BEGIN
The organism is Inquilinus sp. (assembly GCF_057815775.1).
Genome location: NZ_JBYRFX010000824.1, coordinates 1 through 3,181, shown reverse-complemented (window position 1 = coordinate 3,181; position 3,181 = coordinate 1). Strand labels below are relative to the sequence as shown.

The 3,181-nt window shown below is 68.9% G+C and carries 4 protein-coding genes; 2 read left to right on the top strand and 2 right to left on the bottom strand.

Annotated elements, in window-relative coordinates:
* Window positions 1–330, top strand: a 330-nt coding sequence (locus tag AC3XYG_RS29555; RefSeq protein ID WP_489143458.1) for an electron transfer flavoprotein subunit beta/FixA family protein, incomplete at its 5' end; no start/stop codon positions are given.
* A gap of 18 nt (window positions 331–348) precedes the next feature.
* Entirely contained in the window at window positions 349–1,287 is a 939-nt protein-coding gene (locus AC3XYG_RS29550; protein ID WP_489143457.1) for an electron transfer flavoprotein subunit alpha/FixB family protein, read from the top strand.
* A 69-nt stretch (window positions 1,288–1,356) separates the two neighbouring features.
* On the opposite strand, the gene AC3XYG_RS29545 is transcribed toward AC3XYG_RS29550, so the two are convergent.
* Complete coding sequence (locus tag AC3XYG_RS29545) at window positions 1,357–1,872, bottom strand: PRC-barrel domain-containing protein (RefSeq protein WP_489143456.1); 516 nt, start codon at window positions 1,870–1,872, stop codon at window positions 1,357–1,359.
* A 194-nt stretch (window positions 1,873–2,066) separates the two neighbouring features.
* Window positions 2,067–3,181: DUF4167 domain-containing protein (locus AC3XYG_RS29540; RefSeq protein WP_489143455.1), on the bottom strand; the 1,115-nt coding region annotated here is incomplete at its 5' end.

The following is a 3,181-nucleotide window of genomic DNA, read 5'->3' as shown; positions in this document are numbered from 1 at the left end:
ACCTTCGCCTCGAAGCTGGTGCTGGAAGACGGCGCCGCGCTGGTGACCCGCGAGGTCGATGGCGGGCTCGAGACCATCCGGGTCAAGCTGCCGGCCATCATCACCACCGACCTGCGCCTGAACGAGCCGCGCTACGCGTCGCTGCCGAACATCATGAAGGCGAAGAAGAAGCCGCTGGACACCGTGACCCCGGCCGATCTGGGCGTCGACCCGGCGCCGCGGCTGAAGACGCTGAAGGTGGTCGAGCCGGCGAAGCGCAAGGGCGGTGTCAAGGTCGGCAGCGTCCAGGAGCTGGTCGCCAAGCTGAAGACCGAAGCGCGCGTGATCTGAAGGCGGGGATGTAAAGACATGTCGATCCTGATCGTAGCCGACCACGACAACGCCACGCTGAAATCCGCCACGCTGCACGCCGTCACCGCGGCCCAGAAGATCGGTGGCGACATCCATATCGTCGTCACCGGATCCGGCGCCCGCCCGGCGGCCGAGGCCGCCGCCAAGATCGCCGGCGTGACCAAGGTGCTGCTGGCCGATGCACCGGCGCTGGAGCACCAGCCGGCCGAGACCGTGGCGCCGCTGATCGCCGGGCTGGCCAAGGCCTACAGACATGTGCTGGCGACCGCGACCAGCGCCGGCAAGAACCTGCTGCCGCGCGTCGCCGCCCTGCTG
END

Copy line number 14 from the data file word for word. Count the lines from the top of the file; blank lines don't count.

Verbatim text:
ACCTTCGCCTCGAAGCTGGTGCTGGAAGACGGCGCCGCGCTGGTGACCCGCGAGGTCGATGGCGGGCTCGAGACCATCCGGGTCAAGCTGCCGGCCATCATCACCACCGACCTGCGCCTGAACGAGCCGCGCTACGCGTCGCTGCCGAACATCATGAAGGCGAAGAAGAAGCCGCTGGACACCGTGACCCCGGCCGATCTGGGCGTCGACCCGGCGCCGCGGCTGAAGACGCTGAAGGTGGTCGAGCCGGCGAAGCGCAAGGGCGGTGTCAAGGTCGGCAGCGTCCAGGAGCTGGTCGCCAAGCTGAAGACCGAAGCGCGCGTGATCTGAAGGCGGGGATGTAAAGACATGTCGATCCTGATCGTAGCCGACCACGACAACGCCACGCTGAAATCCGCCACGCTGCACGCCGTCACCGCGGCCCAGAAGATCGGTGGCGACATCCATATCGTCGTCACCGGATCCGGCGCCCGCCCGGCGGCCGAGGCCGCCGCCAAGATCGCCGGCGTGACCAAGGTGCTGCTGGCCGATGCACCGGCGCTGGAGCACCAGCCGGCCGAGACCGTGGCGCCGCTGATCGCCGGGCTGGCCAAGGCCTACAGACATGTGCTGGCGACCGCGACCAGCGCCGGCAAGAACCTGCTGCCGCGCGTCGCCGCCCTGCTG